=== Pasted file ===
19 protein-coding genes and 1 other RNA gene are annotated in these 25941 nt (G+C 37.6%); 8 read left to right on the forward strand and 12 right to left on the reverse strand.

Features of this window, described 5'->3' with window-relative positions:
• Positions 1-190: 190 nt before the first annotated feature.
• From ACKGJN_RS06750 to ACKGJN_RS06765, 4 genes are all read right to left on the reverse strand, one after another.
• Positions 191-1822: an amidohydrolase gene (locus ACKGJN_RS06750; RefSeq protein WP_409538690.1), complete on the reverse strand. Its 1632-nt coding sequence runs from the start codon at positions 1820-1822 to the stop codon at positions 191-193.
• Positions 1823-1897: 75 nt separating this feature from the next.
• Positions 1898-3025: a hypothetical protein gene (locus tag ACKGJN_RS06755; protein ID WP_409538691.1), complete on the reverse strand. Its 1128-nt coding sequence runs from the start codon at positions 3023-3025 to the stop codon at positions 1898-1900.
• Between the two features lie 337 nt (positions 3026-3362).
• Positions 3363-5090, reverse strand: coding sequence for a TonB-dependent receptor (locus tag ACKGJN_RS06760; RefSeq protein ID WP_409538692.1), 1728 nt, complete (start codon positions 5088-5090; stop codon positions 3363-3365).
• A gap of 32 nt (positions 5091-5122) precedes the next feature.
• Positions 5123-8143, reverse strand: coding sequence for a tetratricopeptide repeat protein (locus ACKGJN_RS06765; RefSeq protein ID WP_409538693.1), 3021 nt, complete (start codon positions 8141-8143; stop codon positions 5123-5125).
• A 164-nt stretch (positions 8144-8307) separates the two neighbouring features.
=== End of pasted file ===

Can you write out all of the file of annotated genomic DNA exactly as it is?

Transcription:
19 protein-coding genes and 1 other RNA gene are annotated in these 25941 nt (G+C 37.6%); 8 read left to right on the forward strand and 12 right to left on the reverse strand.

Features of this window, described 5'->3' with window-relative positions:
• Positions 1-190: 190 nt before the first annotated feature.
• From ACKGJN_RS06750 to ACKGJN_RS06765, 4 genes are all read right to left on the reverse strand, one after another.
• Positions 191-1822: an amidohydrolase gene (locus ACKGJN_RS06750; RefSeq protein WP_409538690.1), complete on the reverse strand. Its 1632-nt coding sequence runs from the start codon at positions 1820-1822 to the stop codon at positions 191-193.
• Positions 1823-1897: 75 nt separating this feature from the next.
• Positions 1898-3025: a hypothetical protein gene (locus tag ACKGJN_RS06755; protein ID WP_409538691.1), complete on the reverse strand. Its 1128-nt coding sequence runs from the start codon at positions 3023-3025 to the stop codon at positions 1898-1900.
• Between the two features lie 337 nt (positions 3026-3362).
• Positions 3363-5090, reverse strand: coding sequence for a TonB-dependent receptor (locus tag ACKGJN_RS06760; RefSeq protein ID WP_409538692.1), 1728 nt, complete (start codon positions 5088-5090; stop codon positions 3363-3365).
• A gap of 32 nt (positions 5091-5122) precedes the next feature.
• Positions 5123-8143, reverse strand: coding sequence for a tetratricopeptide repeat protein (locus ACKGJN_RS06765; RefSeq protein ID WP_409538693.1), 3021 nt, complete (start codon positions 8141-8143; stop codon positions 5123-5125).
• A 164-nt stretch (positions 8144-8307) separates the two neighbouring features.